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John Cage: Still a controversial figure 100 years on from his birth

We look at one of the 20th century's most polarizing composers.

By Chris Shipman (Head of Online Content)

5 September 2012 at 5.00pm | Comment on this article

One of the most controversial figures in 20th century music, John Cage's music attracts as much disapproval and bamboozlement as it does admiration.

Born 100 years ago today (5 September), John Cage is perhaps most famous for 4′33", a three-movement composition with a score that instructed performers not to play for the entire duration in an attempt to get the listener to listen to the ambient sounds of the performance space. Cage stated that it was his most important work.

The composer was immersed in left-field music from a young age and was taught by the likes of Arnold Schoenberg, the innovator of the 12-tone technique. As he developed as an artist, he became increasingly influenced by Asian culture; specifically Indian philosophy and Zen Buddhism. His later work was based upon the principles of chance, using the I Ching, an ancient classical text, to create his pieces.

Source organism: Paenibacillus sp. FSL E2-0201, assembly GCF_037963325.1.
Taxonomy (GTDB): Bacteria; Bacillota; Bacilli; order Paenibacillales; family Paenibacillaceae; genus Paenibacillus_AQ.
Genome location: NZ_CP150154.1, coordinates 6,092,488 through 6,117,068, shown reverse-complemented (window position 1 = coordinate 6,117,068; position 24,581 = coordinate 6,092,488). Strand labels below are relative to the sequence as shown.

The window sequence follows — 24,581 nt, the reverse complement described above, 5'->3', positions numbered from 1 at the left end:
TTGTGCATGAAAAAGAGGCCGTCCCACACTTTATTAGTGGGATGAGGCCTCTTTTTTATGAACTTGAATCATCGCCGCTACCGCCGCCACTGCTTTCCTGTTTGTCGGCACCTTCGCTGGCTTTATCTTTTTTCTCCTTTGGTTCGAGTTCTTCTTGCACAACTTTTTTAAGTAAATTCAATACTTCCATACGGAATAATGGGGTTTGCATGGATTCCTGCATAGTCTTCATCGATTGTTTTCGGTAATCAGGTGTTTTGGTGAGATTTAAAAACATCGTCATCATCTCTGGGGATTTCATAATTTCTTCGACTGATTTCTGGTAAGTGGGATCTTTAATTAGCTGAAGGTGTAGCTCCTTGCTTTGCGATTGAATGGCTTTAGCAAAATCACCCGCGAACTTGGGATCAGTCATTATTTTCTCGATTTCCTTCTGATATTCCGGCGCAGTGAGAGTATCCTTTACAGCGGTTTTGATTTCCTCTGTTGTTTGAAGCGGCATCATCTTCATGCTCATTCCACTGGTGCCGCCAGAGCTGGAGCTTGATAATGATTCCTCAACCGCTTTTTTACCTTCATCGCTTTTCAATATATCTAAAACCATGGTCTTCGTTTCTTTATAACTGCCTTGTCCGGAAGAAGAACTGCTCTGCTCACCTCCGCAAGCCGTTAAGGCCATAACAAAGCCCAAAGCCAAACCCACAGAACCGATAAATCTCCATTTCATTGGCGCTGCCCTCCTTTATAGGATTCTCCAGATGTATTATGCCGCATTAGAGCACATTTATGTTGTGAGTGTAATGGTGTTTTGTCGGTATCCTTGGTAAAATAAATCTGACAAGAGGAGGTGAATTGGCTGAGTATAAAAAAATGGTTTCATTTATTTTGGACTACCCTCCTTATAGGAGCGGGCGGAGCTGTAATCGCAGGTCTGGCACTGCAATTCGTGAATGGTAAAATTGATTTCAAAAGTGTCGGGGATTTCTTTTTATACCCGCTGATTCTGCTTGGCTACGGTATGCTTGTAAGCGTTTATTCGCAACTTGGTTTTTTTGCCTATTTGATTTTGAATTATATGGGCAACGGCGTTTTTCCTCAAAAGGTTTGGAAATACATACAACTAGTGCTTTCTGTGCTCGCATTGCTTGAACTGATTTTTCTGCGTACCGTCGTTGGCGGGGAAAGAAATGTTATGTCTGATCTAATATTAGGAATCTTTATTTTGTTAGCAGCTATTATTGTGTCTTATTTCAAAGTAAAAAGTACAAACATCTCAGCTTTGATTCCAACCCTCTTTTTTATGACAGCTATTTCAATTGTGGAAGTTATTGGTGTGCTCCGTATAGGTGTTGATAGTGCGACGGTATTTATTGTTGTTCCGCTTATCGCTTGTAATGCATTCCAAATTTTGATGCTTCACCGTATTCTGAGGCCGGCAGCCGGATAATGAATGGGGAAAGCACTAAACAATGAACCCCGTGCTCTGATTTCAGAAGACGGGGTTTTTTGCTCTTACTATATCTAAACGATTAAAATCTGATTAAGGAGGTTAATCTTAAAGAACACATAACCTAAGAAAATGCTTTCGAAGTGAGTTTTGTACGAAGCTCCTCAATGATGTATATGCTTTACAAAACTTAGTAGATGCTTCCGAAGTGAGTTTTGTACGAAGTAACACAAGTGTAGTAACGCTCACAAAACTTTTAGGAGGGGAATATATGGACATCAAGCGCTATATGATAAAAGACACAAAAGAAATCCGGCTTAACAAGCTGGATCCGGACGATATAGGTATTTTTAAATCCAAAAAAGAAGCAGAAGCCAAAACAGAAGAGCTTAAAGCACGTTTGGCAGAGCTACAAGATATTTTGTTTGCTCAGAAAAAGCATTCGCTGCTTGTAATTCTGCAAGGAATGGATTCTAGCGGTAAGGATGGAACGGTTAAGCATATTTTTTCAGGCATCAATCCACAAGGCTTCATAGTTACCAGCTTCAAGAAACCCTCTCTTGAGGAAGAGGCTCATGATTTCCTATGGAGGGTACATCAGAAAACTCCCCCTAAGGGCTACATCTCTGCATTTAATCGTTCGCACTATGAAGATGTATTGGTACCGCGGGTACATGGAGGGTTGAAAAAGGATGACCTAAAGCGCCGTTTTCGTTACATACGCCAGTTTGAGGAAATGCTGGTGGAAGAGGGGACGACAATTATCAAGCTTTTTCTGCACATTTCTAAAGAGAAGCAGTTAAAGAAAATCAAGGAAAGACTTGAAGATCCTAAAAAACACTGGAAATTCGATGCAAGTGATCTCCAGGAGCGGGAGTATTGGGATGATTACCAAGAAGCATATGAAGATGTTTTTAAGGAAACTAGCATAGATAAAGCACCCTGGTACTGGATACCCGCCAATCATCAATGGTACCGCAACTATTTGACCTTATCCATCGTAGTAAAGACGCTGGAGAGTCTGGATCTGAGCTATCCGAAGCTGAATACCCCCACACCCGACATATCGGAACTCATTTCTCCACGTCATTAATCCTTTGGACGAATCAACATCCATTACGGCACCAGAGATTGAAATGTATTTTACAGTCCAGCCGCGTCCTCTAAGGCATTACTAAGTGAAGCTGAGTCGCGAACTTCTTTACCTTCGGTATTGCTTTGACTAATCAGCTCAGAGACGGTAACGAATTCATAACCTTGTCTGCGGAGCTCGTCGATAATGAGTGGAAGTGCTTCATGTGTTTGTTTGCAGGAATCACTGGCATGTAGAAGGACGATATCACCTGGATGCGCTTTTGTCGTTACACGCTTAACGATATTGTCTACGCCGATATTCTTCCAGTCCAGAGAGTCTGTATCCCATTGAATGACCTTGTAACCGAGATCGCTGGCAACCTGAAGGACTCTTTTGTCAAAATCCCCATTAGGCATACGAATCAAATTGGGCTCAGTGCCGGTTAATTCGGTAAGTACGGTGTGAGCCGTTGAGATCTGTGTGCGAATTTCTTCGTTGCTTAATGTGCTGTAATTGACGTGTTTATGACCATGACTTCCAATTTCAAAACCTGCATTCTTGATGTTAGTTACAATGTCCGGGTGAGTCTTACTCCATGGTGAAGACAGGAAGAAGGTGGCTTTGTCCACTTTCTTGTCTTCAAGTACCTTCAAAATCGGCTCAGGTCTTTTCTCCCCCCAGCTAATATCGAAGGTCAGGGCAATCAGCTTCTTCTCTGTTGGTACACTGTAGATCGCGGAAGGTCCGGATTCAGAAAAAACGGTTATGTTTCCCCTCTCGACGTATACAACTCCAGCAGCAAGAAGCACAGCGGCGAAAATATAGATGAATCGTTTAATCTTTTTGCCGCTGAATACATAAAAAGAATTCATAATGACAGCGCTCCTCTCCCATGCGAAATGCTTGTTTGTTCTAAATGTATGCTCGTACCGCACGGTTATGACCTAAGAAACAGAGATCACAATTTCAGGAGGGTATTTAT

As well as being a member of the musical avant-garde, Cage was influential in the field of modern dance, collaborating with choreographer Merce Cunningham. His association with the world of dance began with him taking the job of accompanist at UCLA where he produced music and lectured.It was at this time that Cage began experimenting with unorthodox instrumentation.

Later in his life, Cage turned to opera and produced five works, each with the title Europera. The first of these was premiered in 1987 and the pieces have no conductor, rather the performers (including dancers) are guided by projections of a digital clock. The libretto interrupts and juxtaposes traditional operatic narratives - the first piece's libretto begins; "Dressed as an Irish princess, he gives birth; they plot to overthrow the French".

Twenty years after his death, his influence lives on with the likes of Philip Glass, Aphex Twin, Sonic Youth and Radiohead all revering him.

Watch John Cage perform Water Walk, a piece scored for - among other instruments - a rubber duck, bath and five radios:

What do you think of John Cage's work?

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